Forum for Science, Industry and Business

Sponsored by:     3M 
Search our Site:

 

Inspired by insects

27.04.2012
For treatment of vocal fold disorders, UD researchers look to insect protein
A one-inch long grasshopper can leap a distance of about 20 inches. Cicadas can produce sound at about the same frequency as radio waves. Fleas measuring only millimeters can jump an astonishing 100 times their height in microseconds. How do they do it? They make use of a naturally occurring protein called resilin.

Resilin is a protein in the composite structures found in the leg and wing joints, and sound producing organs of insects. Highly elastic, it responds to exceptionally high rates of speed and demonstrates unmatched resilience after being stretched or deformed.
Kristi Kiick, professor of materials science and engineering and biomedical engineering at the University of Delaware, believes this unusual protein may also be a key to unlocking the regenerative power of certain mechanically active tissues.

Through support from the National Science Foundation and the National Institutes of Health (NIH), the Kiick research group has developed new cell-interactive resilin-like materials that have mechanical properties similar to the natural protein and that are engineered to support the growth of multiple types of cells.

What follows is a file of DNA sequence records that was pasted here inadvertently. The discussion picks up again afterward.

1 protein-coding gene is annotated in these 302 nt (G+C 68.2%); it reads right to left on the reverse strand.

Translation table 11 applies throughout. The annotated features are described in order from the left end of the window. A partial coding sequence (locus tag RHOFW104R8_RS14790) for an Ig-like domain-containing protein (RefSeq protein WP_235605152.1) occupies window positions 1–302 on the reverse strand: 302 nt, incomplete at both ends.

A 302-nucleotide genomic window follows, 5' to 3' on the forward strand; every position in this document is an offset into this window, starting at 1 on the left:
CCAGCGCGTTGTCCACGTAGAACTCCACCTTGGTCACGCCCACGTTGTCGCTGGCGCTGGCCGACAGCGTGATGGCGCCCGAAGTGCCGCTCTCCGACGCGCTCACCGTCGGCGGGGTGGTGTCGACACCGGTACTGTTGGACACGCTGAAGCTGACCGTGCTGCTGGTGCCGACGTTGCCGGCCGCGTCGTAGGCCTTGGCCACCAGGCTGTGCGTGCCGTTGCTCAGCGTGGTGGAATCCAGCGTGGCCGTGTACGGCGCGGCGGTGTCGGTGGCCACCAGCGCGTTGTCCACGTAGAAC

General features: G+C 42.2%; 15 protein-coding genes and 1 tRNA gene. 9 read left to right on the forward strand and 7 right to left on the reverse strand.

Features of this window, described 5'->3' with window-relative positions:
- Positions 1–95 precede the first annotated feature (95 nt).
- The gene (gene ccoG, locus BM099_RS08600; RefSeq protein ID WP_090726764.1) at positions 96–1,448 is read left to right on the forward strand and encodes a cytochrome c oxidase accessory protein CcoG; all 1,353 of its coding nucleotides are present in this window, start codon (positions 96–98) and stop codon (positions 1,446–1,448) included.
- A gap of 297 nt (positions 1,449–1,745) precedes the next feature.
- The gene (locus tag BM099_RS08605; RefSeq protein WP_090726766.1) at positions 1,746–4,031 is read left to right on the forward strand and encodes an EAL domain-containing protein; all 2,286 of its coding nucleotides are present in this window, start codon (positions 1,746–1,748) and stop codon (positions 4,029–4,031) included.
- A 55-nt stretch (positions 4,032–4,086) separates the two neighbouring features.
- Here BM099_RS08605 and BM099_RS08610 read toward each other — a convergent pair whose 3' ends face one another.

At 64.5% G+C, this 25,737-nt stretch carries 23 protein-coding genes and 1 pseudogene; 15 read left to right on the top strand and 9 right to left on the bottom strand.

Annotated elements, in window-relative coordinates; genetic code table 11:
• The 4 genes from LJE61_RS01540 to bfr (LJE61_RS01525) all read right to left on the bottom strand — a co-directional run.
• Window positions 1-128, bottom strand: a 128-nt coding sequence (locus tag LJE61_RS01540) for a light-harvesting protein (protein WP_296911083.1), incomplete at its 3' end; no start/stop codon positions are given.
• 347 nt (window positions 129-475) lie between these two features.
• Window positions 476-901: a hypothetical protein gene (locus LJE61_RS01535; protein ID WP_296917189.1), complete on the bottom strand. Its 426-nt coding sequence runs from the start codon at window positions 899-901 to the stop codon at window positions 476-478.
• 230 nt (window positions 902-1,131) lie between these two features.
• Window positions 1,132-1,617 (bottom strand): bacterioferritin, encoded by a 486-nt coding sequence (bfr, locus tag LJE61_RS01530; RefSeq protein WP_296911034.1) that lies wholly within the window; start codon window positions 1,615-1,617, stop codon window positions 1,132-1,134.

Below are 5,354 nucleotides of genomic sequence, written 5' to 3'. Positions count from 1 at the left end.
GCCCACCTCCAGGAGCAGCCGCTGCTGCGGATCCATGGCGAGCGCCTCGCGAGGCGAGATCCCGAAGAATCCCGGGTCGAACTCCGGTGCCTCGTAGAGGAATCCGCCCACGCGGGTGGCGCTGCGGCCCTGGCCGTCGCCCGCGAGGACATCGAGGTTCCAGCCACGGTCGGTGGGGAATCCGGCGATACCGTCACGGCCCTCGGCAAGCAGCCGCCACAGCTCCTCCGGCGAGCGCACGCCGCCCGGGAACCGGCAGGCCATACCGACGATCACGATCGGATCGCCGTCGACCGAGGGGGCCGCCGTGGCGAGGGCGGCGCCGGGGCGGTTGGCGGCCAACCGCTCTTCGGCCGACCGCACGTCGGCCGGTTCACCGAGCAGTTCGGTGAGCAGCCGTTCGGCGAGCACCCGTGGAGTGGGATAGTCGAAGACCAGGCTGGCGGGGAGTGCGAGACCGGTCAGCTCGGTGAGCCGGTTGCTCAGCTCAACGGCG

Kiick has teamed with Xinqiao Jia, associate professor of materials science and engineering and biomedical engineering, to explore the potential of these resilin-like materials for treating vocal fold disorders in humans.

Vocal folds vibrate more than 100 times a second at very high frequencies, enabling humans to form words and speak. Damaged vocal folds can impair voice production, resulting in an expensive health care problem. According to NIH estimates, the societal cost of voice problems in teachers alone is on the order of $2.5 billion annually in the United States.

Development of new materials to treat vocal fold disorders, however, have been hampered by the stringent mechanical requirements of the vocal fold, which include the ability to both sustain deformation at frequencies as high as 1,000Hz, and also to completely recoil after stretching up to 200 percent.

Through the support from National Institute on Deafness and Other Communication Disorders (NIDCD), the Jia research group has made significant progress towards engineering artificial vocal folds via the strategic combination of multipotent cells, biomimetic and bioactive hydrogel matrices and external high frequency vibratory stimulations.

Sophisticated equipment, such as a torsional wave apparatus, has enabled her group to analyze the mechanical properties of various vocal fold tissues and the replacement materials at phonation frequencies.